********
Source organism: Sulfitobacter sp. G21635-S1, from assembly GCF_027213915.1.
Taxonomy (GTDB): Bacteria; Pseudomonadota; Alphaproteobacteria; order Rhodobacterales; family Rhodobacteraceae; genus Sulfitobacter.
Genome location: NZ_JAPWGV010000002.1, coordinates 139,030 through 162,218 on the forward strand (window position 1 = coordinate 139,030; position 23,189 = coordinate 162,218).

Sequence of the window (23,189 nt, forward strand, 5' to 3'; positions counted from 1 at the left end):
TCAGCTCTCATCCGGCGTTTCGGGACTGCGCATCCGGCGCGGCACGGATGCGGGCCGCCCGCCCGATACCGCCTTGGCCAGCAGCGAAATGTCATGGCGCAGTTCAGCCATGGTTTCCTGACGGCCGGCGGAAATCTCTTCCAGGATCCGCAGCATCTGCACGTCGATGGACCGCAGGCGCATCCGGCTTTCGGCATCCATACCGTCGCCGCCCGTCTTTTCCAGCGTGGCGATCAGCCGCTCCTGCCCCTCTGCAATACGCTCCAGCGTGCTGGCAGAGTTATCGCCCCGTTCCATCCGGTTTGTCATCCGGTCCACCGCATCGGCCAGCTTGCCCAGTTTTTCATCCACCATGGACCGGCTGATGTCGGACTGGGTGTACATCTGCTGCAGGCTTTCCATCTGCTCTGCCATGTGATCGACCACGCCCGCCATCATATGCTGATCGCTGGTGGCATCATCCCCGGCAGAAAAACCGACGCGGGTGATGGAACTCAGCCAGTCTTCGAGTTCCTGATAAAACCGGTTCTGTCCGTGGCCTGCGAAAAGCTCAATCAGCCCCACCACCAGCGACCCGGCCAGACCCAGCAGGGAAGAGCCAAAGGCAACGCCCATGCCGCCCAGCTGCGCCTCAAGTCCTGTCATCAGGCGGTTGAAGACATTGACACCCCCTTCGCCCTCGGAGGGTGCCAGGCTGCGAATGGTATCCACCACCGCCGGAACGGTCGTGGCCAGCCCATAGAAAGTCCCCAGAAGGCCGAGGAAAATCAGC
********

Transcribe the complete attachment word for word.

Source organism: Sulfitobacter sp. G21635-S1, from assembly GCF_027213915.1.
Taxonomy (GTDB): Bacteria; Pseudomonadota; Alphaproteobacteria; order Rhodobacterales; family Rhodobacteraceae; genus Sulfitobacter.
Genome location: NZ_JAPWGV010000002.1, coordinates 139,030 through 162,218 on the forward strand (window position 1 = coordinate 139,030; position 23,189 = coordinate 162,218).

Sequence of the window (23,189 nt, forward strand, 5' to 3'; positions counted from 1 at the left end):
TCAGCTCTCATCCGGCGTTTCGGGACTGCGCATCCGGCGCGGCACGGATGCGGGCCGCCCGCCCGATACCGCCTTGGCCAGCAGCGAAATGTCATGGCGCAGTTCAGCCATGGTTTCCTGACGGCCGGCGGAAATCTCTTCCAGGATCCGCAGCATCTGCACGTCGATGGACCGCAGGCGCATCCGGCTTTCGGCATCCATACCGTCGCCGCCCGTCTTTTCCAGCGTGGCGATCAGCCGCTCCTGCCCCTCTGCAATACGCTCCAGCGTGCTGGCAGAGTTATCGCCCCGTTCCATCCGGTTTGTCATCCGGTCCACCGCATCGGCCAGCTTGCCCAGTTTTTCATCCACCATGGACCGGCTGATGTCGGACTGGGTGTACATCTGCTGCAGGCTTTCCATCTGCTCTGCCATGTGATCGACCACGCCCGCCATCATATGCTGATCGCTGGTGGCATCATCCCCGGCAGAAAAACCGACGCGGGTGATGGAACTCAGCCAGTCTTCGAGTTCCTGATAAAACCGGTTCTGTCCGTGGCCTGCGAAAAGCTCAATCAGCCCCACCACCAGCGACCCGGCCAGACCCAGCAGGGAAGAGCCAAAGGCAACGCCCATGCCGCCCAGCTGCGCCTCAAGTCCTGTCATCAGGCGGTTGAAGACATTGACACCCCCTTCGCCCTCGGAGGGTGCCAGGCTGCGAATGGTATCCACCACCGCCGGAACGGTCGTGGCCAGCCCATAGAAAGTCCCCAGAAGGCCGAGGAAAATCAGC